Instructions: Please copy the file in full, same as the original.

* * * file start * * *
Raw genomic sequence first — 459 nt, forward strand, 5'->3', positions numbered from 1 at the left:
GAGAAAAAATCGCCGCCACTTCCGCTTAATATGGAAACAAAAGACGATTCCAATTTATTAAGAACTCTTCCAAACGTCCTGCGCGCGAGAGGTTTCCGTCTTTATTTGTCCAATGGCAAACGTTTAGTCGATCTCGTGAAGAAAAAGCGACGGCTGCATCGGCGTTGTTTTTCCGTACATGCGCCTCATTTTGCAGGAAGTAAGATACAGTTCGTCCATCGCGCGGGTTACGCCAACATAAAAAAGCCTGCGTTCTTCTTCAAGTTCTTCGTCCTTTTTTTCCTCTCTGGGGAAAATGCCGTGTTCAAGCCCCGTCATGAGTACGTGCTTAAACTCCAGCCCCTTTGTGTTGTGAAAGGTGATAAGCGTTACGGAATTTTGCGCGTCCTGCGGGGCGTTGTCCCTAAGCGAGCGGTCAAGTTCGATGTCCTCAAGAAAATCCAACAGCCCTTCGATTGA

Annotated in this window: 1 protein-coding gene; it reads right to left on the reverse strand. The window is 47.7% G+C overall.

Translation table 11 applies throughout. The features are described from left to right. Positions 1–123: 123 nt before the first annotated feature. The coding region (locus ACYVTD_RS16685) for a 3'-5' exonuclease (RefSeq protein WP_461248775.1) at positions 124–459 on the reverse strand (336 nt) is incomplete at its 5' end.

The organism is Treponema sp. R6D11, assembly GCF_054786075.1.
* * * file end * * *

Raw genomic sequence first — 459 nt, forward strand, 5'->3', positions numbered from 1 at the left:
GAGAAAAAATCGCCGCCACTTCCGCTTAATATGGAAACAAAAGACGATTCCAATTTATTAAGAACTCTTCCAAACGTCCTGCGCGCGAGAGGTTTCCGTCTTTATTTGTCCAATGGCAAACGTTTAGTCGATCTCGTGAAGAAAAAGCGACGGCTGCATCGGCGTTGTTTTTCCGTACATGCGCCTCATTTTGCAGGAAGTAAGATACAGTTCGTCCATCGCGCGGGTTACGCCAACATAAAAAAGCCTGCGTTCTTCTTCAAGTTCTTCGTCCTTTTTTTCCTCTCTGGGGAAAATGCCGTGTTCAAGCCCCGTCATGAGTACGTGCTTAAACTCCAGCCCCTTTGTGTTGTGAAAGGTGATAAGCGTTACGGAATTTTGCGCGTCCTGCGGGGCGTTGTCCCTAAGCGAGCGGTCAAGTTCGATGTCCTCAAGAAAATCCAACAGCCCTTCGATTGA

Annotated in this window: 1 protein-coding gene; it reads right to left on the reverse strand. The window is 47.7% G+C overall.

Translation table 11 applies throughout. The features are described from left to right. Positions 1–123: 123 nt before the first annotated feature. The coding region (locus ACYVTD_RS16685) for a 3'-5' exonuclease (RefSeq protein WP_461248775.1) at positions 124–459 on the reverse strand (336 nt) is incomplete at its 5' end.

The organism is Treponema sp. R6D11, assembly GCF_054786075.1.